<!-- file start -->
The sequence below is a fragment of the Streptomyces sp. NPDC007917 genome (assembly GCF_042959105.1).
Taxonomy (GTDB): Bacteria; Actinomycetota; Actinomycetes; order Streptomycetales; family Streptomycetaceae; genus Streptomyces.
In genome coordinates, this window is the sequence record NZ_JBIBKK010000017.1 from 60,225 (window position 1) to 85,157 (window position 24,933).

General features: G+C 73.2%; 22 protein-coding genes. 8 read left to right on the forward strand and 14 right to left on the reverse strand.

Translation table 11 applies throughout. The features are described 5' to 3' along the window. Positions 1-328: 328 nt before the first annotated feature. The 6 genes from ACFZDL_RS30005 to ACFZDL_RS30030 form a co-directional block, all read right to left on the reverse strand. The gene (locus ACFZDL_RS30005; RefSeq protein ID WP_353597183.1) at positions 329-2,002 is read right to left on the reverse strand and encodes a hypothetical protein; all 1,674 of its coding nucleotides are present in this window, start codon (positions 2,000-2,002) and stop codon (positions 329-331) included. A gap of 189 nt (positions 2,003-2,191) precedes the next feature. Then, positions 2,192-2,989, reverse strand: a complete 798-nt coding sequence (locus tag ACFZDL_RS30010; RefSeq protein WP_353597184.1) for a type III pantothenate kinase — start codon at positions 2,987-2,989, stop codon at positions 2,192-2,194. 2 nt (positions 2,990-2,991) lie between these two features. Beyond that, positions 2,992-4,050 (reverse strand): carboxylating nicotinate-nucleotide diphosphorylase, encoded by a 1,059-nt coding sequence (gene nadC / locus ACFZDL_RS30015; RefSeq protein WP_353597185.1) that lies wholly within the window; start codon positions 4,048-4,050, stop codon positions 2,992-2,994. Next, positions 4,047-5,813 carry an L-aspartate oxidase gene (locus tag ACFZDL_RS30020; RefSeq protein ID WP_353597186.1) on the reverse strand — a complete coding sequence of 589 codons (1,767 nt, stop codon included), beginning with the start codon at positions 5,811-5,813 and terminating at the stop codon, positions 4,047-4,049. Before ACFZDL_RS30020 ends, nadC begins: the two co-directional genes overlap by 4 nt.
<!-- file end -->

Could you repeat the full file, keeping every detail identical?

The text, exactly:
The sequence below is a fragment of the Streptomyces sp. NPDC007917 genome (assembly GCF_042959105.1).
Taxonomy (GTDB): Bacteria; Actinomycetota; Actinomycetes; order Streptomycetales; family Streptomycetaceae; genus Streptomyces.
In genome coordinates, this window is the sequence record NZ_JBIBKK010000017.1 from 60,225 (window position 1) to 85,157 (window position 24,933).

General features: G+C 73.2%; 22 protein-coding genes. 8 read left to right on the forward strand and 14 right to left on the reverse strand.

Translation table 11 applies throughout. The features are described 5' to 3' along the window. Positions 1-328: 328 nt before the first annotated feature. The 6 genes from ACFZDL_RS30005 to ACFZDL_RS30030 form a co-directional block, all read right to left on the reverse strand. The gene (locus ACFZDL_RS30005; RefSeq protein ID WP_353597183.1) at positions 329-2,002 is read right to left on the reverse strand and encodes a hypothetical protein; all 1,674 of its coding nucleotides are present in this window, start codon (positions 2,000-2,002) and stop codon (positions 329-331) included. A gap of 189 nt (positions 2,003-2,191) precedes the next feature. Then, positions 2,192-2,989, reverse strand: a complete 798-nt coding sequence (locus tag ACFZDL_RS30010; RefSeq protein WP_353597184.1) for a type III pantothenate kinase — start codon at positions 2,987-2,989, stop codon at positions 2,192-2,194. 2 nt (positions 2,990-2,991) lie between these two features. Beyond that, positions 2,992-4,050 (reverse strand): carboxylating nicotinate-nucleotide diphosphorylase, encoded by a 1,059-nt coding sequence (gene nadC / locus ACFZDL_RS30015; RefSeq protein WP_353597185.1) that lies wholly within the window; start codon positions 4,048-4,050, stop codon positions 2,992-2,994. Next, positions 4,047-5,813 carry an L-aspartate oxidase gene (locus tag ACFZDL_RS30020; RefSeq protein ID WP_353597186.1) on the reverse strand — a complete coding sequence of 589 codons (1,767 nt, stop codon included), beginning with the start codon at positions 5,811-5,813 and terminating at the stop codon, positions 4,047-4,049. Before ACFZDL_RS30020 ends, nadC begins: the two co-directional genes overlap by 4 nt.